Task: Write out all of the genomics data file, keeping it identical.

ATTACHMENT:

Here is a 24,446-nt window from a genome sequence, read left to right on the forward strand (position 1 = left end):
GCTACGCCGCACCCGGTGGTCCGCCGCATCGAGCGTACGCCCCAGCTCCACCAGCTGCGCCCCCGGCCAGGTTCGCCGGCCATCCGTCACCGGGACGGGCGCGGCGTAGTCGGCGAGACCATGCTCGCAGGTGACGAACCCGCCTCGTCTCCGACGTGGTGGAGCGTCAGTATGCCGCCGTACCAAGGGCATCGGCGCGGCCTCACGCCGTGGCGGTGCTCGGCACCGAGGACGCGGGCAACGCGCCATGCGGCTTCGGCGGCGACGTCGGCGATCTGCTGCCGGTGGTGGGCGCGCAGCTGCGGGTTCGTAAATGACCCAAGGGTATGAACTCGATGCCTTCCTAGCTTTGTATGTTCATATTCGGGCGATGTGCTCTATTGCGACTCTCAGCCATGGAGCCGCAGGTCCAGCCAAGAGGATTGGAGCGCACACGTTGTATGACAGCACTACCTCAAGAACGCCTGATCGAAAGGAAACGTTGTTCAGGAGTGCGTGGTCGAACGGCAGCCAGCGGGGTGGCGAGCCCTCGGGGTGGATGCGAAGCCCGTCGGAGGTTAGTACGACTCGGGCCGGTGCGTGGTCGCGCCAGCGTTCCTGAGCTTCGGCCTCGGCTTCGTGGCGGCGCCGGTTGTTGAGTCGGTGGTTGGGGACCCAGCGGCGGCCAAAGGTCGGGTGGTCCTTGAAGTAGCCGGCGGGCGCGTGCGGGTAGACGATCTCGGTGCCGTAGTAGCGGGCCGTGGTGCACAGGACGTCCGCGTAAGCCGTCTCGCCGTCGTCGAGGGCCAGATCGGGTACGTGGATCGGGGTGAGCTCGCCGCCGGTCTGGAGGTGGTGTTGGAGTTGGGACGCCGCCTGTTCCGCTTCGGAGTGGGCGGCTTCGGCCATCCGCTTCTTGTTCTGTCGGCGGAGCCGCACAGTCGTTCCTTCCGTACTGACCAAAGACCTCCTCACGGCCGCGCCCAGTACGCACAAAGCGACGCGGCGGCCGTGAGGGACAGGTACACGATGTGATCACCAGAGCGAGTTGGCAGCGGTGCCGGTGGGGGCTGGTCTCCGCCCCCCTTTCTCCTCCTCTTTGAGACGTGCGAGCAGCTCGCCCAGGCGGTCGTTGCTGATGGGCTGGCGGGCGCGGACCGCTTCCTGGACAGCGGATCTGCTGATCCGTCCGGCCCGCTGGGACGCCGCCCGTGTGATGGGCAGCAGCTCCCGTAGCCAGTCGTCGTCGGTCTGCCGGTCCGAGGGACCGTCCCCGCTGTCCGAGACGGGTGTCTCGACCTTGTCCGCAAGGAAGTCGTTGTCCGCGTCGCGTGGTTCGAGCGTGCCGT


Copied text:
Here is a 24,446-nt window from a genome sequence, read left to right on the forward strand (position 1 = left end):
GCTACGCCGCACCCGGTGGTCCGCCGCATCGAGCGTACGCCCCAGCTCCACCAGCTGCGCCCCCGGCCAGGTTCGCCGGCCATCCGTCACCGGGACGGGCGCGGCGTAGTCGGCGAGACCATGCTCGCAGGTGACGAACCCGCCTCGTCTCCGACGTGGTGGAGCGTCAGTATGCCGCCGTACCAAGGGCATCGGCGCGGCCTCACGCCGTGGCGGTGCTCGGCACCGAGGACGCGGGCAACGCGCCATGCGGCTTCGGCGGCGACGTCGGCGATCTGCTGCCGGTGGTGGGCGCGCAGCTGCGGGTTCGTAAATGACCCAAGGGTATGAACTCGATGCCTTCCTAGCTTTGTATGTTCATATTCGGGCGATGTGCTCTATTGCGACTCTCAGCCATGGAGCCGCAGGTCCAGCCAAGAGGATTGGAGCGCACACGTTGTATGACAGCACTACCTCAAGAACGCCTGATCGAAAGGAAACGTTGTTCAGGAGTGCGTGGTCGAACGGCAGCCAGCGGGGTGGCGAGCCCTCGGGGTGGATGCGAAGCCCGTCGGAGGTTAGTACGACTCGGGCCGGTGCGTGGTCGCGCCAGCGTTCCTGAGCTTCGGCCTCGGCTTCGTGGCGGCGCCGGTTGTTGAGTCGGTGGTTGGGGACCCAGCGGCGGCCAAAGGTCGGGTGGTCCTTGAAGTAGCCGGCGGGCGCGTGCGGGTAGACGATCTCGGTGCCGTAGTAGCGGGCCGTGGTGCACAGGACGTCCGCGTAAGCCGTCTCGCCGTCGTCGAGGGCCAGATCGGGTACGTGGATCGGGGTGAGCTCGCCGCCGGTCTGGAGGTGGTGTTGGAGTTGGGACGCCGCCTGTTCCGCTTCGGAGTGGGCGGCTTCGGCCATCCGCTTCTTGTTCTGTCGGCGGAGCCGCACAGTCGTTCCTTCCGTACTGACCAAAGACCTCCTCACGGCCGCGCCCAGTACGCACAAAGCGACGCGGCGGCCGTGAGGGACAGGTACACGATGTGATCACCAGAGCGAGTTGGCAGCGGTGCCGGTGGGGGCTGGTCTCCGCCCCCCTTTCTCCTCCTCTTTGAGACGTGCGAGCAGCTCGCCCAGGCGGTCGTTGCTGATGGGCTGGCGGGCGCGGACCGCTTCCTGGACAGCGGATCTGCTGATCCGTCCGGCCCGCTGGGACGCCGCCCGTGTGATGGGCAGCAGCTCCCGTAGCCAGTCGTCGTCGGTCTGCCGGTCCGAGGGACCGTCCCCGCTGTCCGAGACGGGTGTCTCGACCTTGTCCGCAAGGAAGTCGTTGTCCGCGTCGCGTGGTTCGAGCGTGCCGT